When the Queen returned to Australia and New Zealand in 1970, her new team of advisers were determined that this tour would be different. They came up with the idea of closer interaction between the Queen and the crowds — something she had advocated for years, but which had been vetoed for security concerns.
The new plan meant that she would step out of the car before an appointment to meet and greet people in the crowd, many of whom had waited hours for a glimpse of her — it was dubbed “going walkabout”.
Seeing Her Majesty close up and talking to individuals created tremendous excitement. When children started appearing in the crowd with posies to present to the Queen, the royal household knew the idea had caught on. “Walkabout” has since become a standard feature for the Queen and members of the Royal Family on foreign visits.
Australia and New Zealand’s relationship with Britain has always been strong, with the economies of the two countries closely tied to the UK. However, after the Second World War both countries began to develop a belief in their own identity and their governments forged closer links with the countries around them; a relaxation in immigration policies also accelerated a change in their relationship with the UK and the Crown.
The Queen was still popular, but by the time she returned to Australia in 1973 to open the Sydney Opera House republicanism was very much on the agenda.
Two years later, in 1975, an incident occurred that would send republican support rocketing. Australia’s Prime Minister, Gough Whitlam, was at a political crossroads — his scandal-hit government was under pressure, engulfed by economic problems. A constitutional crisis ensued when the Liberal opponent, Malcolm Fraser, blocked Mr Whitlam’s plans for reforms in Australia’s Senate.
Without consulting the Queen and breaking 75 years of political convention, the Governor-General, John Kerr, dismissed the Prime Minister and invited Mr Fraser to form a caretaker government until elections could be held. Although Mr Kerr was the Queen’s representative in Australia, he alone took this decision.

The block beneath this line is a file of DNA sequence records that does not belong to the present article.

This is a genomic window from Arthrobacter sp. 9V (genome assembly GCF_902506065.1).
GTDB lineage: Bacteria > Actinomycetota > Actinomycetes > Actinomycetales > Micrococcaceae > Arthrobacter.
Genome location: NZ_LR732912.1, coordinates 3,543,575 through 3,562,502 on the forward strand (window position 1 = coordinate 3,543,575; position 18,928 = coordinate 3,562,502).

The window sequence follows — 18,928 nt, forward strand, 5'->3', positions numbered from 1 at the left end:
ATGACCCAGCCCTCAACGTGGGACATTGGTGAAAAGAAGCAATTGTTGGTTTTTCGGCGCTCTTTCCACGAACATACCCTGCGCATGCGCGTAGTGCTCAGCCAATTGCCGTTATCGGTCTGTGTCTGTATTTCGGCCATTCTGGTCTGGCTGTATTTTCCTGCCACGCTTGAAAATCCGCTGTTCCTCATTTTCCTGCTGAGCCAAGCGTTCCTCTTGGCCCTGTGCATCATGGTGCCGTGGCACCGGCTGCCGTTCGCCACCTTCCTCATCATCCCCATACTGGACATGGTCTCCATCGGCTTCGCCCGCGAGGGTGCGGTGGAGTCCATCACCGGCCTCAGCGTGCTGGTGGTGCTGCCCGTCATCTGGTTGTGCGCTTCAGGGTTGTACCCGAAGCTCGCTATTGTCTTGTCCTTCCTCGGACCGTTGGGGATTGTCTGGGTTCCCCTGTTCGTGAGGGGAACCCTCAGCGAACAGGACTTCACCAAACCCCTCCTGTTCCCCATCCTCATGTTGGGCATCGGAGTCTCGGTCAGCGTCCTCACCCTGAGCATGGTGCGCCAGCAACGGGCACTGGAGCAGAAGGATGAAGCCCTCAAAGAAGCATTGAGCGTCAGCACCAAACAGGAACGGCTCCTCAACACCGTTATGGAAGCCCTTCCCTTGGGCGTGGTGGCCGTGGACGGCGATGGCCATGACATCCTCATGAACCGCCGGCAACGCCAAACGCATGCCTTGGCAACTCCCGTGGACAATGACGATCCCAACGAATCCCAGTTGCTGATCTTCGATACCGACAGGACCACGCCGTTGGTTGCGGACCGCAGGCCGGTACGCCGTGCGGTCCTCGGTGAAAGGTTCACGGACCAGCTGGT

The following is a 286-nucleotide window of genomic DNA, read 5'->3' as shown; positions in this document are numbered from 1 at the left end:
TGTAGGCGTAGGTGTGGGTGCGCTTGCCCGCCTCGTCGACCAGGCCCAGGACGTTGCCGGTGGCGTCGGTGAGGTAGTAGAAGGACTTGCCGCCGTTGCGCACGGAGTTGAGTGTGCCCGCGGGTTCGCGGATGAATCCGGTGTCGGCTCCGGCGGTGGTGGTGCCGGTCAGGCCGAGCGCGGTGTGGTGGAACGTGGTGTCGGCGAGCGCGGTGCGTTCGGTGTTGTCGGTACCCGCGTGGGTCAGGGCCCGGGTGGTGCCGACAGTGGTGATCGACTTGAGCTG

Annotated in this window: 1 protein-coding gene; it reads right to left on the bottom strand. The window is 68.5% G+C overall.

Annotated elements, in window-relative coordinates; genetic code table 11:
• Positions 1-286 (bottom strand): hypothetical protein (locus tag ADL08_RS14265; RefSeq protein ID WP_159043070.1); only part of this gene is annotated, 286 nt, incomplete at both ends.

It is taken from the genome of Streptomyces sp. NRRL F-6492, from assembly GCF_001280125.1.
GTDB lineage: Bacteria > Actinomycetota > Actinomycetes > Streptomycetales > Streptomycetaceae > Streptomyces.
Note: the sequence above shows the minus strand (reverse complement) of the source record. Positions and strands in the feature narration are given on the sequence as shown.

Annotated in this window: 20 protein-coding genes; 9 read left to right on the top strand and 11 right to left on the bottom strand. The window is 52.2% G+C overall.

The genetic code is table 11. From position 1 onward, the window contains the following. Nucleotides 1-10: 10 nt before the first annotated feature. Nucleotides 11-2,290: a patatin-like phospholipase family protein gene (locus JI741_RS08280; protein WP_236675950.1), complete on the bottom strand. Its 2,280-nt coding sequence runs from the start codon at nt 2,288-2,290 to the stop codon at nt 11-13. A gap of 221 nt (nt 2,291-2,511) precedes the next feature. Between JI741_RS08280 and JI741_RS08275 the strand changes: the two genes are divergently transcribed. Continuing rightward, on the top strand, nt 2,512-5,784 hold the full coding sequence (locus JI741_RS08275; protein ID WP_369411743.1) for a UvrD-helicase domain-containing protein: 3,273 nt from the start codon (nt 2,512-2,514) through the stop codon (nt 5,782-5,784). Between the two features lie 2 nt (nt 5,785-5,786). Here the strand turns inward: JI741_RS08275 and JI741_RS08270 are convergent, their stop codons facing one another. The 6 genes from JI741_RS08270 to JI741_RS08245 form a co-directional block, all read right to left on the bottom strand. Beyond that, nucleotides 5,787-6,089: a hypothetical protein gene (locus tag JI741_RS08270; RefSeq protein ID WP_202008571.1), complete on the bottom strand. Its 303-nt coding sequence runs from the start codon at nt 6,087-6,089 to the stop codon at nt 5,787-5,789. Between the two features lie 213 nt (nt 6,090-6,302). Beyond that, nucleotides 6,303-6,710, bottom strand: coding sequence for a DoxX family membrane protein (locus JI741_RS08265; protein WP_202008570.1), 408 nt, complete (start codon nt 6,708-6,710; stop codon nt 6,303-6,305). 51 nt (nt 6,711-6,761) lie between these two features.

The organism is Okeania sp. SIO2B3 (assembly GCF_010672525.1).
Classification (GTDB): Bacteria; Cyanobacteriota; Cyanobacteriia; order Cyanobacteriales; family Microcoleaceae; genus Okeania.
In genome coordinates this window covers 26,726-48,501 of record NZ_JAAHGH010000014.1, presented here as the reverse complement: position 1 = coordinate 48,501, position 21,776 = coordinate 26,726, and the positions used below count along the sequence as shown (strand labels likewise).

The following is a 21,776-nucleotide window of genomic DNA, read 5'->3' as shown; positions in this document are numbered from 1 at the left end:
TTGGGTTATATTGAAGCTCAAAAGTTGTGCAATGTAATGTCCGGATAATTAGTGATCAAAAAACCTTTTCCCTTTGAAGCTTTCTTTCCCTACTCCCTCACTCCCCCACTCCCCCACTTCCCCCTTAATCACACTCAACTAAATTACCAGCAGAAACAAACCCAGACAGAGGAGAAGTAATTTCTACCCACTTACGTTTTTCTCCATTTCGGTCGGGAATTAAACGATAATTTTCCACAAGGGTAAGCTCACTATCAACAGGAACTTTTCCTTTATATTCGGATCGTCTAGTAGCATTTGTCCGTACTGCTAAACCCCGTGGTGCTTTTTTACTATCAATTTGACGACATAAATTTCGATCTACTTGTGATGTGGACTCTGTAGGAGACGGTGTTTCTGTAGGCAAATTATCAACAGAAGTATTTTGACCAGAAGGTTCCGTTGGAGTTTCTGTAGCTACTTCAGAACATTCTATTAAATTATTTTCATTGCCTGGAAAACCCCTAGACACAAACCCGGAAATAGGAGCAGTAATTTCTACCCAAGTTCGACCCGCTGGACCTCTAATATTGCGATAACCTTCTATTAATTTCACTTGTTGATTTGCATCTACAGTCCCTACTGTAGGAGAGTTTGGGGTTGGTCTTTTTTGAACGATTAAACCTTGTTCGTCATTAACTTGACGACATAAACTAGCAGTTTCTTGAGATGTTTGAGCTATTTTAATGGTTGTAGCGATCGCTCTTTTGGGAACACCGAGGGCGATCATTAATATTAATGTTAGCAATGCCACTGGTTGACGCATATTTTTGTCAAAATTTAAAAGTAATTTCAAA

It ballooned into a full-scale constitutional crisis as Whitlam appealed to the Queen for help, dragging her into the political storm, knowing before he did so that her hands were tied. Constitutionally the Queen could not interfere with the Governor-General’s tenure except on the advice of the Australian Prime Minister.
The Australian public, meanwhile, was outraged, furious that their national and political independence could be threatened by what was seen as a ceremonial figurehead from a bygone colonial age. The episode fanned the flames of republican feeling for decades.
The 1970s holds the record for the most mileage undertaken by the Queen. Commonwealth visits reached a total of 54, including the 1976 Summer Olympics in Canada, and 25 state visits took place, from Turkey in 1971 to Zambia in 1979.
In 1971 the Queen made her first tour of South East Asia, and included state visits to Singapore and Malaysia. The Queen, Prince Philip and Princess Anne sailed aboard the Royal Yacht Britannia to Kuala Lumpur, and then on to the states of Sarawak and Sabah. Here, they were greeted by members of the formerly fearsome, head-hunting Murat tribe, standing guard with six-foot blowpipes.
On the same royal tour, the Queen made her first trip to the Sultanate of Brunei Darussalam on the northern tip of Borneo, a British protectorate from 1888. It gained its independence on January 1, 1984, and joined the Commonwealth the same year.
In January 1974, together with Prince Philip, Prince Charles, Princess Anne and Captain Mark Phillips, the Queen attended the Commonwealth Games in Christchurch, New Zealand. The tour included a visit to Australia, the British Solomon Islands, Papua New Guinea and Indonesia.
Back home, the 1970s was a personally happy decade for the Queen. In 1972, Her Majesty and Prince Philip celebrated 25 years of marriage.